All indications are that his recovery has gone well, and if it continues to do so, he should see game action sometime in May.  His pitch count will be strictly monitored, of course, which will also limit his progress this year.  Most pitchers (Osuna included) get most of their velocity back quickly after returning to competition, but command (see Kyle Drabek) can take longer to come back.
   Hoffman is projected as a front of the rotation starter, and if not for the surgery might have found himself in the major league rotation next year.  All indications are that the Blue Jays got a top three pick for a (comparatively) bargain price.  His progress now will be delayed.  We had difficulty including Hoffman on our original list as a result, but our research indicates his ceiling is so high that we couldn't relegate him to the second tier list.  The Blue Jays have once again rolled the dice.

ETA: mid 2016
Projection: front of the rotation starter
Worst Case Scenario: back of the rotation starter

7.  Richard Urena
 The 6"1" 170 Urena was part of that trio of talented international package of shortstops the Blue Jays signed in 2011, and he is the most likely to stick at the position.
   His defence has been labelled major league ready, although the 19 errors (many of the mental variety) he committed at Bluefield have us wondering if that's the case.
  Urena has those quick-twitch movements that create good reaction to batted balls, and has soft hands, a quick release, and a plus arm.   
   Urena is a natural lefthanded hitter, but took up switch-hitting this year, and reports are that he was successful at it.  He has above average bat speed, and is learning to barrel up the ball.  His power projects as below average, but he does profile as a gap hitter, with plenty of potential for doubles.
  At 18 (he's a day younger than Barreto), Urena spent most of last year in the Appy League, and was called up to Vancouver late in the season to help the C's playoff drive.  Interestingly, he did not supplant Barreto at short, playing second and third in his short NWL stint.  He's ready for a full season assignment, however, and the organization will have a huge decision on its hands this spring as the drama plays out on the back fields of Dunedin.  Will Urena play short at Lansing, with Barreto moving over to second?  The club appears determined to let the latter play himself out of the position, but the time may be right for the move.  Maybe the Blue Jays have their own Trammell-Whitaker combo in the making.

ETA:  late 2017/early 2018
Projection:  #2 hitter, everyday shortstop
Worst Case Scenario:  utility player

8.  Miguel Castro
   If you've read any posts on this blog (including this one), it's obvious that the Blue Jays have an overwhelming preference for a certain type of pitcher when they scout the high school, college, and international ranks. They like them tall (in order to create a downhill plane on their pitches, which can be harder for a hitter to track), lean (that is, not of a high-maintenance body type), and athletic (in order to be able to repeat their deliveries, especially if they have to have their mechanics altered).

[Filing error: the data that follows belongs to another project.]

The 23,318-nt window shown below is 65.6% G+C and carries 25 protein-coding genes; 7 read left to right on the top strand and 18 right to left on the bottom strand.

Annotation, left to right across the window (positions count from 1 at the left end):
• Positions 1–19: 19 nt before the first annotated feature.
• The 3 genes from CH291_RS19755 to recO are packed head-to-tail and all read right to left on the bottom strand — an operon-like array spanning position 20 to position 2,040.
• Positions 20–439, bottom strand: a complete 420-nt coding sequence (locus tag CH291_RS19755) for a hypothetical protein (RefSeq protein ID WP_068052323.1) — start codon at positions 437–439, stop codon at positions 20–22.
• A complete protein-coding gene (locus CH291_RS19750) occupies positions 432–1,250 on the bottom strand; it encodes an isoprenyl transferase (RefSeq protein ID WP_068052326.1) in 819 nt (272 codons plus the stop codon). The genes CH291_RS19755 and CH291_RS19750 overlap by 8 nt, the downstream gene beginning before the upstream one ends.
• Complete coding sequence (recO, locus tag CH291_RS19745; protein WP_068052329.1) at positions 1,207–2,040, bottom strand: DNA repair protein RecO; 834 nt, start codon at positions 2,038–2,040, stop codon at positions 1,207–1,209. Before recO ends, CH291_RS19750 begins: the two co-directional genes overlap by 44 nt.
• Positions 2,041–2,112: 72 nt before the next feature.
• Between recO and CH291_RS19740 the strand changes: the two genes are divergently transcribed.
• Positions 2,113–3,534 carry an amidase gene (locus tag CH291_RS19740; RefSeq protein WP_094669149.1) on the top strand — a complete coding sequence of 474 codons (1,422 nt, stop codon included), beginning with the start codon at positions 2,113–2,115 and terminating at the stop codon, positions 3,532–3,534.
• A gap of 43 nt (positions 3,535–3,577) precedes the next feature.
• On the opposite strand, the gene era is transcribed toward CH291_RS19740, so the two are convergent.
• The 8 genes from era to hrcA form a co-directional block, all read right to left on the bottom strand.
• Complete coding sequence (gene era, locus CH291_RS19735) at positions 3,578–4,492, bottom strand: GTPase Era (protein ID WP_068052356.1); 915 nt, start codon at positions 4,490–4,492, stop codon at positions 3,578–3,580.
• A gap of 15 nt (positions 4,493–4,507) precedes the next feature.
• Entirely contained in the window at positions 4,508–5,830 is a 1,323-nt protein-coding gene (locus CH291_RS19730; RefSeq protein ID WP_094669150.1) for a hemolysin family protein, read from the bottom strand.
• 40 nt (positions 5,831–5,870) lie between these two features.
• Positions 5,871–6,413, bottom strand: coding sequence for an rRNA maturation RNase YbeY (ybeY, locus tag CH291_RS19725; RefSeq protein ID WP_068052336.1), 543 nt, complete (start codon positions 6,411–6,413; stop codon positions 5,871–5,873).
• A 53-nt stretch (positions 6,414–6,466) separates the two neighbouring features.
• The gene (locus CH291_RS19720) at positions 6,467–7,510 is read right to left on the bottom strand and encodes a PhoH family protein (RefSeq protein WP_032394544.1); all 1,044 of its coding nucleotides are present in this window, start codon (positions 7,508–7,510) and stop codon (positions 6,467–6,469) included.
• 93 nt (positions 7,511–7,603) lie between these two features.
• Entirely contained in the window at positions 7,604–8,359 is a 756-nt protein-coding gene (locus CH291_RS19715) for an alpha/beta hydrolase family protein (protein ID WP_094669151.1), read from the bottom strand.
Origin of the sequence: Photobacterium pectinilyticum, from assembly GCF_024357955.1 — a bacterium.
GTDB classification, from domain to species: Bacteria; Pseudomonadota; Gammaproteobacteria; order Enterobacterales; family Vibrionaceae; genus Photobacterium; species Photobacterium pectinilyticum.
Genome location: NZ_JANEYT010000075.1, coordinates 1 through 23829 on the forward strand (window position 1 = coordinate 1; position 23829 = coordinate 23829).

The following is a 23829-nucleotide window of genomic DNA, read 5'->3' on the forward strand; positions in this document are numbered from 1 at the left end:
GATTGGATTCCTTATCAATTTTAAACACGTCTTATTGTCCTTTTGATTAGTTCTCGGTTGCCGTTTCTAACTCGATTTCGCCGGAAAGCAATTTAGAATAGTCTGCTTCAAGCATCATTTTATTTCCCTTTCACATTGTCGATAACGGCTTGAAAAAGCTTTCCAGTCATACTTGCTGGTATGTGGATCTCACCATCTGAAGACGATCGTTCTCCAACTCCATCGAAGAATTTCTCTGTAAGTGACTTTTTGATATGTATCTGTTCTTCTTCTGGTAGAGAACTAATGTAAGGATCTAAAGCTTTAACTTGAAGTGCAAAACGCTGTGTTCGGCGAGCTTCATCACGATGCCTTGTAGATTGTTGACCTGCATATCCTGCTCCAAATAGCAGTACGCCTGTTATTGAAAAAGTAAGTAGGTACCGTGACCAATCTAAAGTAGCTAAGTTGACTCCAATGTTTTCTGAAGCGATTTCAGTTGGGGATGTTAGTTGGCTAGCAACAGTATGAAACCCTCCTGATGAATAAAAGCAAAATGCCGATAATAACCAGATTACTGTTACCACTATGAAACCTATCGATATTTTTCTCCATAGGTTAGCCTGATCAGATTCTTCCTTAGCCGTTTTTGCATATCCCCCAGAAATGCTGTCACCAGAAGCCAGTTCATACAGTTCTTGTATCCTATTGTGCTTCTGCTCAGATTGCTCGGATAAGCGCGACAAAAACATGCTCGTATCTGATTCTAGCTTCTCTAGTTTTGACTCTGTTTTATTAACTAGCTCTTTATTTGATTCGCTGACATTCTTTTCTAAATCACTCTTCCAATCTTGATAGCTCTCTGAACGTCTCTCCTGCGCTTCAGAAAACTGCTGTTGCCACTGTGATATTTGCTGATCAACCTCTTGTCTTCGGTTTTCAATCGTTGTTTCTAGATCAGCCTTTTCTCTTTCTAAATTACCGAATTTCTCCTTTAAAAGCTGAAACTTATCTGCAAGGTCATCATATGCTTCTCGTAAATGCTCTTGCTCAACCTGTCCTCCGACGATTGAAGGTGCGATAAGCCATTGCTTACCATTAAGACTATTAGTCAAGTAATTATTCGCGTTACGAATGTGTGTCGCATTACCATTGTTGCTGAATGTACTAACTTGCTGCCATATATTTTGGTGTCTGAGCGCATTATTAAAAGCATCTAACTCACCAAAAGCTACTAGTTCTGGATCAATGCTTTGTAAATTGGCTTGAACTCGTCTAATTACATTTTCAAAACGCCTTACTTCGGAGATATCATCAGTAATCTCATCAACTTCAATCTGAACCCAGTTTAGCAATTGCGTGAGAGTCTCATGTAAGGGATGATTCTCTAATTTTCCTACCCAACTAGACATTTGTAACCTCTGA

Sometimes the Blue Jays scouting staff colour outside the lines and draft a Marcus Stroman (who is all of the above, except for tall), but otherwise they have stayed rigidly with that guideline.
   And Miguel Castro fits that guideline to a tee 
Castro was a bargain ($180K) signing in 2011.  After dominating the Dominican Summer League in 2012, his stateside debut last year was delayed due to visa problems, limiting him to 30 innings.   He has more than made up for lost time this year, pitching at three levels, and finishing the year with Dunedin.
   Castro's fastball sits in the mid 90s, and touches 99.  His three quarters delivery gives his fastball plenty of arm side run, and a sinking action that generates plenty of groundball contact - essential for a player who may one day pitch in the Rogers Centre.  
   Secondary pitches are the issue for Castro.  His change is his best offering of that group at the moment, with his slider being more of a slurve.  When you throw as hard as he does, however, it makes the secondary pitches less important for now, although he will need more of an arsenal to throw at hitters as he makes his way up the ladder.
  We watched Castro's August 20th start for Lansing on, when he threw a 7 inning, 3 hit, shutout gem, his longest stint as a pro.  He was never in trouble until his final inning, but worked his way out of a jam to cap off an impressive performance that proved to be his last at that level.